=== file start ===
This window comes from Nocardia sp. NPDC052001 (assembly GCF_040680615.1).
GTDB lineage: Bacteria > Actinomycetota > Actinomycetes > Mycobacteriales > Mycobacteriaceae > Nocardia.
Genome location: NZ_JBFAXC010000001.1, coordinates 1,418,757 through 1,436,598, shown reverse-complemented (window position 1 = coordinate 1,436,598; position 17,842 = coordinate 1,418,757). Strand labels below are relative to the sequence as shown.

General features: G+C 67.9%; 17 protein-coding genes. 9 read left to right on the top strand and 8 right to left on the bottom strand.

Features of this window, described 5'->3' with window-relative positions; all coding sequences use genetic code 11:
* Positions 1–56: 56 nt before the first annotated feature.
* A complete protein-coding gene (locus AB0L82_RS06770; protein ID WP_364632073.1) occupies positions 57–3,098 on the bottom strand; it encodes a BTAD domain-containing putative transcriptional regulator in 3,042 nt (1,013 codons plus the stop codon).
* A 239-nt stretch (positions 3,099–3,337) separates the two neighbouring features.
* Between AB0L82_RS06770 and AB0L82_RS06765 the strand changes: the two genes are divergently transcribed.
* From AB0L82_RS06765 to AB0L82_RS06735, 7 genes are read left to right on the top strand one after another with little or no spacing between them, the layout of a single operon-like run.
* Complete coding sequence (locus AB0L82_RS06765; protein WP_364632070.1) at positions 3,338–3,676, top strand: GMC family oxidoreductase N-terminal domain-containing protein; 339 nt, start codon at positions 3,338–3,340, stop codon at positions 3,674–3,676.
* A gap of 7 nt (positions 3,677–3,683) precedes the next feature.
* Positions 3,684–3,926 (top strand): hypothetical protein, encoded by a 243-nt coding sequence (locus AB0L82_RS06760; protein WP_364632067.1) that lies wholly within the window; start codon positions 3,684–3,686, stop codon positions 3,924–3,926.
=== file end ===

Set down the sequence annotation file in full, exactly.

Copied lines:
This window comes from Nocardia sp. NPDC052001 (assembly GCF_040680615.1).
GTDB lineage: Bacteria > Actinomycetota > Actinomycetes > Mycobacteriales > Mycobacteriaceae > Nocardia.
Genome location: NZ_JBFAXC010000001.1, coordinates 1,418,757 through 1,436,598, shown reverse-complemented (window position 1 = coordinate 1,436,598; position 17,842 = coordinate 1,418,757). Strand labels below are relative to the sequence as shown.

General features: G+C 67.9%; 17 protein-coding genes. 9 read left to right on the top strand and 8 right to left on the bottom strand.

Features of this window, described 5'->3' with window-relative positions; all coding sequences use genetic code 11:
* Positions 1–56: 56 nt before the first annotated feature.
* A complete protein-coding gene (locus AB0L82_RS06770; protein ID WP_364632073.1) occupies positions 57–3,098 on the bottom strand; it encodes a BTAD domain-containing putative transcriptional regulator in 3,042 nt (1,013 codons plus the stop codon).
* A 239-nt stretch (positions 3,099–3,337) separates the two neighbouring features.
* Between AB0L82_RS06770 and AB0L82_RS06765 the strand changes: the two genes are divergently transcribed.
* From AB0L82_RS06765 to AB0L82_RS06735, 7 genes are read left to right on the top strand one after another with little or no spacing between them, the layout of a single operon-like run.
* Complete coding sequence (locus AB0L82_RS06765; protein WP_364632070.1) at positions 3,338–3,676, top strand: GMC family oxidoreductase N-terminal domain-containing protein; 339 nt, start codon at positions 3,338–3,340, stop codon at positions 3,674–3,676.
* A gap of 7 nt (positions 3,677–3,683) precedes the next feature.
* Positions 3,684–3,926 (top strand): hypothetical protein, encoded by a 243-nt coding sequence (locus AB0L82_RS06760; protein WP_364632067.1) that lies wholly within the window; start codon positions 3,684–3,686, stop codon positions 3,924–3,926.